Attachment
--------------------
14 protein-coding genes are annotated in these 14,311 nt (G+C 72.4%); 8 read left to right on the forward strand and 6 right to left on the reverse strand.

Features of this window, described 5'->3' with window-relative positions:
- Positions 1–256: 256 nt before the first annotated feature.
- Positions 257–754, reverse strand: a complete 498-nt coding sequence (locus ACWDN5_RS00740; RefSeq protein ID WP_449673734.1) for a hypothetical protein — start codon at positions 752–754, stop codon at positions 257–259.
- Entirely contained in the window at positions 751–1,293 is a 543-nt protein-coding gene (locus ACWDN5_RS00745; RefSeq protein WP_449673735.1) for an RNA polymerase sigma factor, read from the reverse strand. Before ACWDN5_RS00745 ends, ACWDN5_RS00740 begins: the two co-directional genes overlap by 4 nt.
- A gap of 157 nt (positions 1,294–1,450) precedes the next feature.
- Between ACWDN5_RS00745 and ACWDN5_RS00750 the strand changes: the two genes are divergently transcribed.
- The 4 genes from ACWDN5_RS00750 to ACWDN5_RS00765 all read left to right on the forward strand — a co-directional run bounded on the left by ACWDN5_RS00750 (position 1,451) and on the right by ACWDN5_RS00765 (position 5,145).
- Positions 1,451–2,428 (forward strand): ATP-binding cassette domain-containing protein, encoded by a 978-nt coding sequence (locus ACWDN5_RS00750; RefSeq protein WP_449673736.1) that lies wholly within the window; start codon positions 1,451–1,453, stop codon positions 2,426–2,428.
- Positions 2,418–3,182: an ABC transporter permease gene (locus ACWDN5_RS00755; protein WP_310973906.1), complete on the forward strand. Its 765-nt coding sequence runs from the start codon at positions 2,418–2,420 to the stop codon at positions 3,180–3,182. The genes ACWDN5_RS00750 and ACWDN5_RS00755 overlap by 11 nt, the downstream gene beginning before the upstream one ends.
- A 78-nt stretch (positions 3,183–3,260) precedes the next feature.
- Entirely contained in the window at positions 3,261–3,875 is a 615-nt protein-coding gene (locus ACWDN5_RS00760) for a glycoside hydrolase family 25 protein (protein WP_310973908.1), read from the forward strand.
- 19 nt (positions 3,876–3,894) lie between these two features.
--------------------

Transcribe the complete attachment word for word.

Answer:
14 protein-coding genes are annotated in these 14,311 nt (G+C 72.4%); 8 read left to right on the forward strand and 6 right to left on the reverse strand.

Features of this window, described 5'->3' with window-relative positions:
- Positions 1–256: 256 nt before the first annotated feature.
- Positions 257–754, reverse strand: a complete 498-nt coding sequence (locus ACWDN5_RS00740; RefSeq protein ID WP_449673734.1) for a hypothetical protein — start codon at positions 752–754, stop codon at positions 257–259.
- Entirely contained in the window at positions 751–1,293 is a 543-nt protein-coding gene (locus ACWDN5_RS00745; RefSeq protein WP_449673735.1) for an RNA polymerase sigma factor, read from the reverse strand. Before ACWDN5_RS00745 ends, ACWDN5_RS00740 begins: the two co-directional genes overlap by 4 nt.
- A gap of 157 nt (positions 1,294–1,450) precedes the next feature.
- Between ACWDN5_RS00745 and ACWDN5_RS00750 the strand changes: the two genes are divergently transcribed.
- The 4 genes from ACWDN5_RS00750 to ACWDN5_RS00765 all read left to right on the forward strand — a co-directional run bounded on the left by ACWDN5_RS00750 (position 1,451) and on the right by ACWDN5_RS00765 (position 5,145).
- Positions 1,451–2,428 (forward strand): ATP-binding cassette domain-containing protein, encoded by a 978-nt coding sequence (locus ACWDN5_RS00750; RefSeq protein WP_449673736.1) that lies wholly within the window; start codon positions 1,451–1,453, stop codon positions 2,426–2,428.
- Positions 2,418–3,182: an ABC transporter permease gene (locus ACWDN5_RS00755; protein WP_310973906.1), complete on the forward strand. Its 765-nt coding sequence runs from the start codon at positions 2,418–2,420 to the stop codon at positions 3,180–3,182. The genes ACWDN5_RS00750 and ACWDN5_RS00755 overlap by 11 nt, the downstream gene beginning before the upstream one ends.
- A 78-nt stretch (positions 3,183–3,260) precedes the next feature.
- Entirely contained in the window at positions 3,261–3,875 is a 615-nt protein-coding gene (locus ACWDN5_RS00760) for a glycoside hydrolase family 25 protein (protein WP_310973908.1), read from the forward strand.
- 19 nt (positions 3,876–3,894) lie between these two features.